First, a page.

In Poland, where FDI rose by more than $1.1billion to a record $7.5 billion, foreign investors were obviously attracted by the large domestic market (the second after the Russian Federation in terms of GDP and the third largest after the Russian Federation and Ukraine in terms of population). Inflows of FDI into the Czech Republic in 1999, which almost doubled from $2.7 billion to $5.1 billion, were largely due to a recent turnaround in privatization policies. While those policies during the first half of the 1990s excluded foreign participation in the Czech Republic, the second round of privatization followed the example of other countries such as Hungary, which had successfully involved foreign firms.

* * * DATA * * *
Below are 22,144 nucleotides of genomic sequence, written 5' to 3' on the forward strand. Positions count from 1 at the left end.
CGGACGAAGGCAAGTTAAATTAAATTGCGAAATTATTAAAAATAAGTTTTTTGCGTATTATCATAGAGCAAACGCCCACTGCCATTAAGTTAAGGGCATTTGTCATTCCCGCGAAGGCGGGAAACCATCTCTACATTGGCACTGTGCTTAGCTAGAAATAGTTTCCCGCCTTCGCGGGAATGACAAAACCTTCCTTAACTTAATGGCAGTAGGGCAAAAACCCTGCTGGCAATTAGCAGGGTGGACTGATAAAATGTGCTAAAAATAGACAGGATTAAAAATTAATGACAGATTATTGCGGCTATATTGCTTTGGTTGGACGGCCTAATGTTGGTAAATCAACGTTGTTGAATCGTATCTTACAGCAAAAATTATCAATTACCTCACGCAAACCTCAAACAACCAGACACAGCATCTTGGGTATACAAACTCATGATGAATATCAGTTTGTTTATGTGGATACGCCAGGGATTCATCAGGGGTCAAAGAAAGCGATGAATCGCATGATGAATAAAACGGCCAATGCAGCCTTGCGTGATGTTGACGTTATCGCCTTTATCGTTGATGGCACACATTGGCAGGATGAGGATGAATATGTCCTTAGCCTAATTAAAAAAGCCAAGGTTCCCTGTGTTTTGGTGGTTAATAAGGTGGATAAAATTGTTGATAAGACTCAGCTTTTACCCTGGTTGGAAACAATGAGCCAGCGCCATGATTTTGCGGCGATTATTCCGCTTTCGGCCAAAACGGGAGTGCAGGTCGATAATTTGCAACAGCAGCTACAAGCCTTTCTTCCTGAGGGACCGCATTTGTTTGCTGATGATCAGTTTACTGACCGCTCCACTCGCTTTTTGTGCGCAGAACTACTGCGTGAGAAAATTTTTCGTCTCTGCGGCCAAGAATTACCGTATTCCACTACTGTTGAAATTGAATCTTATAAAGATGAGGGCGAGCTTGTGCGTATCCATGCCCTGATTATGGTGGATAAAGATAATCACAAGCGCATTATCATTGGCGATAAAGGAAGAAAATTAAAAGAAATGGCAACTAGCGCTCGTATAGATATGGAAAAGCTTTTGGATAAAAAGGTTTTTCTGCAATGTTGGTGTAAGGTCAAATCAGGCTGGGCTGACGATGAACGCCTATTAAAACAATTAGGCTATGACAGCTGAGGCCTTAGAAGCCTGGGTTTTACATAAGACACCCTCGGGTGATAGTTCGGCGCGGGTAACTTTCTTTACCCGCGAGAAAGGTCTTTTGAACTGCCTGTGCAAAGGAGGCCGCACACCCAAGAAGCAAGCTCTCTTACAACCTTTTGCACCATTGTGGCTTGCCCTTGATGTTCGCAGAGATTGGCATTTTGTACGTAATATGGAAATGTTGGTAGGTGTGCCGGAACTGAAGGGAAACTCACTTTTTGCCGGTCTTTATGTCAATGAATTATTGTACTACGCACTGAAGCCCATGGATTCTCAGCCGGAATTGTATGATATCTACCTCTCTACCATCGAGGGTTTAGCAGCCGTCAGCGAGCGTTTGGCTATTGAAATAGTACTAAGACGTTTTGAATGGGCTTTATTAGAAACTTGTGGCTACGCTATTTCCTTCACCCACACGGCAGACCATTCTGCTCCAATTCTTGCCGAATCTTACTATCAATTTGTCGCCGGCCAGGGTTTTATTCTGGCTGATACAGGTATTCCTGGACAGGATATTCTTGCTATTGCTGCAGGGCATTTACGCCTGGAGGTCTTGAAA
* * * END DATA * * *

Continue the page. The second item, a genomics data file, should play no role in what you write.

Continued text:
FDI into the Russian Federation rose by $100 million to $2.9 billion, which is a low level relative to the size of the economy. Russian nationals appear to have exported finance and then invested into the country from abroad. This "round-tripping" is suggested by the high share of inflows from Cyprus (8% in the first half of 1999, compared to 23% in inward FDI stock).

The Kosovo conflict influenced some potential investors interested in south-eastern Europe to postpone decisions. Some countries in the subregion reacted to the crisis with an increased openness to FDI and a greater focus on privatization, and some major privatizations were accelerated (e.g. Bulgarian and Croatian telecommunications companies, a Macedonian oil refinery, and a Romanian car producer), although some of these deals do not materialize in actual FDI inflows before the beginning of 2000.